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Larry Ray Vilmer, 88, of Lees Summit, Mo. passed away November 22, 2019 at his home. A Celebration of Life Services will be held at 5:00 pm, Wednesday, March 11, 2020 at Woods Chapel United Methodist Church, 4725 NE Lakewood Way Lee’s Summit, Mo. Following the celebration there will be a gathering in his honor at the Lakewood Oaks Country Club, 651 NE Andrews Circle, Lee’s Summit, MO.
Mr. Vilmer was born October 31, 1931 in Sedalia, Mo., to Guy R. Vilmer and Lucille R. (Frame) Vilmer. Growing up in Sedalia, Mo. he graduated from Smith Cotton High School in 1949, where he was named Outstanding Athlete of his class. Upon graduation, he became a semi-pro baseball player, where he became a star player and was called up for try-outs by both the Chicago Cubs and the St Louis Cardinals. He joined the U.S. Air Force in 1952 and served in the Korean War, as well as in Japan. Upon leaving the Service in 1956 he returned to Sedalia and enrolled in Central Missouri State University in Warrensburg, Mo., where he received his Bachelor’s Degree in Education and a Master’s Degree in Guidance Counseling. He also returned to playing semi-pro baseball, and it was during one of the games he met his future wife Nancy Ann (Vaughan) Vilmer. He was fond of telling the story of seeing a “beautiful brunette” watching from the stands and telling his teammates she was the girl for him. They were married on December 1, 1957 and remained married until her death on December 17, 2013. After graduation from college, he became a counselor with the Vocational Rehabilitation Services in Kansas City, Mo. He later was promoted to District Supervisor of the District Independence Office, retiring on February 28, 1990 after 32 years of dedicated service.
Some of Larry’s passions outside of work were golf, carpentry and traveling. He was an avid golfer and one of the highlights of his life was playing at the St. Andrews Golf course in Scotland. Larry and Nancy also enjoyed traveling the world together. One of their favorite places to visit was Maui were they would take the road to Hana to the Palapala Ho’omau Church that looked out over the coastline.
Larry loved helping others whenever he could and wished that everyone would “be kind to one another”. He enjoyed interacting with people of all ages and took pleasure in learning about what was going on in their lives. Relationships with family and friends were a large part of his life and they helped to support him through all of the ups and downs. Larry was diagnosed with ALS in 2016 and courageously fought the battle and focused on how to help others instead of focusing on himself. For the past three years he was a constant supporter in raising money to help fight the disease that affects so many people. Larry’s faith in God never wavered which gave him the strength to appreciate every day he was here on earth.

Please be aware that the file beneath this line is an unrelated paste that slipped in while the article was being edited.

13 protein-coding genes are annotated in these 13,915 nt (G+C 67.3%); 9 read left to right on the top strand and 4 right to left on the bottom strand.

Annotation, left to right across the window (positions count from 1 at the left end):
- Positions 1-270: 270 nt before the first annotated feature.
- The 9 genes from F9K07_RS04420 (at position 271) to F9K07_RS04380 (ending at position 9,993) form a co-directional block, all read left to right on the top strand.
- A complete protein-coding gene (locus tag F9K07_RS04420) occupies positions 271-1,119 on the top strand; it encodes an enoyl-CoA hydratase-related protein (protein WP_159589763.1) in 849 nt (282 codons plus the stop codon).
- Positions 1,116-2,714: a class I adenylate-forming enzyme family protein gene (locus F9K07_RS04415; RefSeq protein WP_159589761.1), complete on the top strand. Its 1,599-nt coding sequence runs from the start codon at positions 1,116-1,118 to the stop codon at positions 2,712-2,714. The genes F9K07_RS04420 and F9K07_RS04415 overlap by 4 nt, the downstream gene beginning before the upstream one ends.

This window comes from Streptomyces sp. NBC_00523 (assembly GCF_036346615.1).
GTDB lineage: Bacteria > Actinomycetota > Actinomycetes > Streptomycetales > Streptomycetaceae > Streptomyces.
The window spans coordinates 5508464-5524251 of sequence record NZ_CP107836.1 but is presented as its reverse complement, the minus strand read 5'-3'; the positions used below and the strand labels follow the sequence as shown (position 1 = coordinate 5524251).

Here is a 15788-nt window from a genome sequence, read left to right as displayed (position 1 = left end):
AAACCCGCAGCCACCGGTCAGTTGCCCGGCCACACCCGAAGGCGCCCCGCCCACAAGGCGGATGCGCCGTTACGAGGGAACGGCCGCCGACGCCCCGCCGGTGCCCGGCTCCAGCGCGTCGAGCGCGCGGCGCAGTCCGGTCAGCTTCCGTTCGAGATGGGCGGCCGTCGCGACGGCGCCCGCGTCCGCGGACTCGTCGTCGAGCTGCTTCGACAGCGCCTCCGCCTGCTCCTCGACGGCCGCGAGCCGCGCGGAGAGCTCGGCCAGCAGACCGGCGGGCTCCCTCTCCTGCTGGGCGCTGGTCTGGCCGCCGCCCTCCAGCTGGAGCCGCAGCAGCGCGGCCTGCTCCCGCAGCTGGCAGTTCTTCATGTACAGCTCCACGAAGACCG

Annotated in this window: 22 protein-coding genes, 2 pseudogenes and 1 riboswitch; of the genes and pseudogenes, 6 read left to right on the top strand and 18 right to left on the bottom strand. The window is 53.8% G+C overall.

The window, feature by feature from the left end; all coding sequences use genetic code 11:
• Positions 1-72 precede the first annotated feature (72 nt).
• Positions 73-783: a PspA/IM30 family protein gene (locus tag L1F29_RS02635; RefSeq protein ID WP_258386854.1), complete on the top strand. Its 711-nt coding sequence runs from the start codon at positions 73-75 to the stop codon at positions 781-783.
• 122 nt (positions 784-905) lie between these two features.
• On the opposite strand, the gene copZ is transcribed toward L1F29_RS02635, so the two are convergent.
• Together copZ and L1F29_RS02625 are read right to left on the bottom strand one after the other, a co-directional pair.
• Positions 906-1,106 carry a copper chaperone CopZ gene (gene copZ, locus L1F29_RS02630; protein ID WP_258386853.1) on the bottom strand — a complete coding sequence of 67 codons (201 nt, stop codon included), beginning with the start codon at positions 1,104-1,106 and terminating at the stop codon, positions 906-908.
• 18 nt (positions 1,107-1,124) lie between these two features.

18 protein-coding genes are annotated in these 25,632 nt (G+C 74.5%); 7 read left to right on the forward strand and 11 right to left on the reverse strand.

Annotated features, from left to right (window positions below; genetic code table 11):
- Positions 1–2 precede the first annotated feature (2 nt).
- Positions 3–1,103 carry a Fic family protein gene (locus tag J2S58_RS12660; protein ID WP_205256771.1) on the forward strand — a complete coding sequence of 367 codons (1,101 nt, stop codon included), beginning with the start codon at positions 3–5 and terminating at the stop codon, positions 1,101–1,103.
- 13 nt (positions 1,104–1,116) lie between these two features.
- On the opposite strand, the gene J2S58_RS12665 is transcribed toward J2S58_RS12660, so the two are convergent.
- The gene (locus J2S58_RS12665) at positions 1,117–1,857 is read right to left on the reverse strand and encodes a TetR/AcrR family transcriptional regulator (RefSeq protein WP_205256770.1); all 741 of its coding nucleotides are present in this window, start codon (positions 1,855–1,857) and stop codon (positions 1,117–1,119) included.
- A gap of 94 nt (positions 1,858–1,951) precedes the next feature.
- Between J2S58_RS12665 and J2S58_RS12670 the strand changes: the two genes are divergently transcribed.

Larry was preceded in death by a brother Robert Vilmer. He is survived by his daughter Sandy Vilmer of Chicago, daughter Cindy (Robert) Naething of San Antonio, granddaughter Jennifer (Jay Johnson) Harvel of Seattle, grandson Bret (Lacy) Harvel of Kansas City, Mo., four great-grandchildren, sister Mary Jo (John) Means of Sacramento, and two nieces and nephew.
The family wishes to express gratitude to everyone who helped support and share a part of their lives with Larry for so many years. You have touched their hearts with your kindness and they are forever in your debt. The family also suggests contributions in lieu of flowers be given to the ALS Association Mid-American Chapter.
Virginia Childress says
My deepest Sympathy to you and your family. May do see it through his infinite wisdom to help you understand this loss. May your Daddy, RIP.
Virginia Childress says
My deepest Sympathy to you and your family. May he see it through his infinite wisdom to help you understand this loss. May your Daddy, RIP.
The Perrin family says
There’s no way to express our feelings of loss of such a kind and wonderful man. He will be missed by our whole family. Of course not as much your family will miss him. We had the honor of meeting your dad,and mom thru church. After we became better aqua intend we discovered our families lives had crossed in the past. It’s hard to express how much that your dad and mom meant to us. Our deepest sympathies to you and your families for your great loss.
Pat Starke says
Larry was a fine man and a terrific example to us all. He personified a life well lived. He is loved, and he will be missed greatly. God bless his family to endure this challenging time.
Janey Marshall says
I just learned that Larry is gone. I took care of him at cardiac rehab at SMMC. We kept in touch over the years. He was full of life, also so positive + generous! There are more smiles in heaven. He will be missed. ?
Cindy Hamner says
So very sorry to hear if your dads passing. You have my deepest sympathy. So very sorry ???
Bob and Sherry Gilstrap says
Larry was a cherished friend, and his smile brightened up the world of all those he came in contact with. After his beloved Nancy passed away, we became even closer to Larry. And when his caregiver brought him to church each Sunday, we would often pack up his walker, in the trunk of our car and head to Ginger Sue’s for brunch. Sometimes on weekdays, we’d have lunch at Vivilore up on Winner Road. But no matter where we went the waitresses knew Larry’s love of people and they would always come to our table to greet him.
Larry loved pecan pie. In fact he found a nice warm pecan pie on the kitchen counter at home and helped himself to a slice, only to have Nancy tell him later that she had baked that for a dinner at church. So she had to make another one. After Nancy passed on, I would bake Larry pecan pies. He would always call to say thanks, and always told me they were right up there with the ones his grandma used to make. We will forever miss Larry, as will many other people.